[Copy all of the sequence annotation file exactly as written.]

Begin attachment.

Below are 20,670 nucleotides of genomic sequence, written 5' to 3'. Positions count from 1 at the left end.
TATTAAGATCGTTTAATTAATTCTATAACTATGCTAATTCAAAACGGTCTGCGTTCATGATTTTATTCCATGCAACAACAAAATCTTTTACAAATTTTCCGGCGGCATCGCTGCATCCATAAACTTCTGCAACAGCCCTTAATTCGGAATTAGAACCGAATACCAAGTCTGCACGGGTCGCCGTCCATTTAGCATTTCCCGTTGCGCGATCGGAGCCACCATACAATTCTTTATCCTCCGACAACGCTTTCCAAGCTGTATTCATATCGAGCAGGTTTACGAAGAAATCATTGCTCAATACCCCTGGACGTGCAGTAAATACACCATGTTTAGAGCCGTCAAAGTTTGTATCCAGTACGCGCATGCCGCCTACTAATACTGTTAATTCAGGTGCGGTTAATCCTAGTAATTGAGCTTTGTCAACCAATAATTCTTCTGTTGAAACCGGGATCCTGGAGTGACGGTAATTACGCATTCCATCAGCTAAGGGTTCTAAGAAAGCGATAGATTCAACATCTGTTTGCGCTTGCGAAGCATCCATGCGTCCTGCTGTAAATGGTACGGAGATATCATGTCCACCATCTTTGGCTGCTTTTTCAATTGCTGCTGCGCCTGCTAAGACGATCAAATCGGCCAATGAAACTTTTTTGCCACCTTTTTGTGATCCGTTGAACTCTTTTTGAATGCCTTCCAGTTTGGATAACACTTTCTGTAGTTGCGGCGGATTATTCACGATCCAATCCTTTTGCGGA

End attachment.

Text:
Below are 20,670 nucleotides of genomic sequence, written 5' to 3'. Positions count from 1 at the left end.
TATTAAGATCGTTTAATTAATTCTATAACTATGCTAATTCAAAACGGTCTGCGTTCATGATTTTATTCCATGCAACAACAAAATCTTTTACAAATTTTCCGGCGGCATCGCTGCATCCATAAACTTCTGCAACAGCCCTTAATTCGGAATTAGAACCGAATACCAAGTCTGCACGGGTCGCCGTCCATTTAGCATTTCCCGTTGCGCGATCGGAGCCACCATACAATTCTTTATCCTCCGACAACGCTTTCCAAGCTGTATTCATATCGAGCAGGTTTACGAAGAAATCATTGCTCAATACCCCTGGACGTGCAGTAAATACACCATGTTTAGAGCCGTCAAAGTTTGTATCCAGTACGCGCATGCCGCCTACTAATACTGTTAATTCAGGTGCGGTTAATCCTAGTAATTGAGCTTTGTCAACCAATAATTCTTCTGTTGAAACCGGGATCCTGGAGTGACGGTAATTACGCATTCCATCAGCTAAGGGTTCTAAGAAAGCGATAGATTCAACATCTGTTTGCGCTTGCGAAGCATCCATGCGTCCTGCTGTAAATGGTACGGAGATATCATGTCCACCATCTTTGGCTGCTTTTTCAATTGCTGCTGCGCCTGCTAAGACGATCAAATCGGCCAATGAAACTTTTTTGCCACCTTTTTGTGATCCGTTGAACTCTTTTTGAATGCCTTCCAGTTTGGATAACACTTTCTGTAGTTGCGGCGGATTATTCACGATCCAATCCTTTTGCGGA